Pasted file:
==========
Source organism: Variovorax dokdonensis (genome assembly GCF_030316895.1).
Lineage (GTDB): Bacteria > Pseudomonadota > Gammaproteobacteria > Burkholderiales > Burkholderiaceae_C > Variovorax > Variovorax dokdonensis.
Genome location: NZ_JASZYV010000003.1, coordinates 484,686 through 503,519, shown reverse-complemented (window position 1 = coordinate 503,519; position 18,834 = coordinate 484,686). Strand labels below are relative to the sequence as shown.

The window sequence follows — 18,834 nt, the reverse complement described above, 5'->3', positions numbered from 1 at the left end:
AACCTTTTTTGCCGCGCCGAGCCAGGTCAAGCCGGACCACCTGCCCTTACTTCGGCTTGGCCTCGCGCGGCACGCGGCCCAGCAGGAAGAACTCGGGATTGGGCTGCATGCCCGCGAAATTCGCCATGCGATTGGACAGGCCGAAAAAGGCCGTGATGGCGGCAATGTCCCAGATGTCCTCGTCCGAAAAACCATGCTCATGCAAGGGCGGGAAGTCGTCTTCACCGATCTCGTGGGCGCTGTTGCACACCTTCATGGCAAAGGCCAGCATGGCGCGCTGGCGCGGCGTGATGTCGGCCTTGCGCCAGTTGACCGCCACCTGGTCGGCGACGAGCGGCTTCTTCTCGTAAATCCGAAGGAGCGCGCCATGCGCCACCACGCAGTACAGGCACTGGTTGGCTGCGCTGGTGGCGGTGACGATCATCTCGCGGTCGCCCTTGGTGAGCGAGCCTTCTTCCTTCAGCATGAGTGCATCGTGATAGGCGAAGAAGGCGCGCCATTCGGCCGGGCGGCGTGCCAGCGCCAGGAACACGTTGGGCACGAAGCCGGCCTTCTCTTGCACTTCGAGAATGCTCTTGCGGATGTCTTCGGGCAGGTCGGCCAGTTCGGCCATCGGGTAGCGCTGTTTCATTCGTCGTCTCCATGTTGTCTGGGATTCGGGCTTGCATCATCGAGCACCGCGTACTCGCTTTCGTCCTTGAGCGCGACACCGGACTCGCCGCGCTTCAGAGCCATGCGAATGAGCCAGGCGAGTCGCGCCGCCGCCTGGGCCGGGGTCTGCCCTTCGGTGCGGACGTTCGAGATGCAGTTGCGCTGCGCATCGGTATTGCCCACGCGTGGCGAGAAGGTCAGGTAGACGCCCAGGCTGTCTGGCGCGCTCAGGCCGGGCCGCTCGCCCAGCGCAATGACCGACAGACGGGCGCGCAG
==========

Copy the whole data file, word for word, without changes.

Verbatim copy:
Source organism: Variovorax dokdonensis (genome assembly GCF_030316895.1).
Lineage (GTDB): Bacteria > Pseudomonadota > Gammaproteobacteria > Burkholderiales > Burkholderiaceae_C > Variovorax > Variovorax dokdonensis.
Genome location: NZ_JASZYV010000003.1, coordinates 484,686 through 503,519, shown reverse-complemented (window position 1 = coordinate 503,519; position 18,834 = coordinate 484,686). Strand labels below are relative to the sequence as shown.

The window sequence follows — 18,834 nt, the reverse complement described above, 5'->3', positions numbered from 1 at the left end:
AACCTTTTTTGCCGCGCCGAGCCAGGTCAAGCCGGACCACCTGCCCTTACTTCGGCTTGGCCTCGCGCGGCACGCGGCCCAGCAGGAAGAACTCGGGATTGGGCTGCATGCCCGCGAAATTCGCCATGCGATTGGACAGGCCGAAAAAGGCCGTGATGGCGGCAATGTCCCAGATGTCCTCGTCCGAAAAACCATGCTCATGCAAGGGCGGGAAGTCGTCTTCACCGATCTCGTGGGCGCTGTTGCACACCTTCATGGCAAAGGCCAGCATGGCGCGCTGGCGCGGCGTGATGTCGGCCTTGCGCCAGTTGACCGCCACCTGGTCGGCGACGAGCGGCTTCTTCTCGTAAATCCGAAGGAGCGCGCCATGCGCCACCACGCAGTACAGGCACTGGTTGGCTGCGCTGGTGGCGGTGACGATCATCTCGCGGTCGCCCTTGGTGAGCGAGCCTTCTTCCTTCAGCATGAGTGCATCGTGATAGGCGAAGAAGGCGCGCCATTCGGCCGGGCGGCGTGCCAGCGCCAGGAACACGTTGGGCACGAAGCCGGCCTTCTCTTGCACTTCGAGAATGCTCTTGCGGATGTCTTCGGGCAGGTCGGCCAGTTCGGCCATCGGGTAGCGCTGTTTCATTCGTCGTCTCCATGTTGTCTGGGATTCGGGCTTGCATCATCGAGCACCGCGTACTCGCTTTCGTCCTTGAGCGCGACACCGGACTCGCCGCGCTTCAGAGCCATGCGAATGAGCCAGGCGAGTCGCGCCGCCGCCTGGGCCGGGGTCTGCCCTTCGGTGCGGACGTTCGAGATGCAGTTGCGCTGCGCATCGGTATTGCCCACGCGTGGCGAGAAGGTCAGGTAGACGCCCAGGCTGTCTGGCGCGCTCAGGCCGGGCCGCTCGCCCAGCGCAATGACCGACAGACGGGCGCGCAG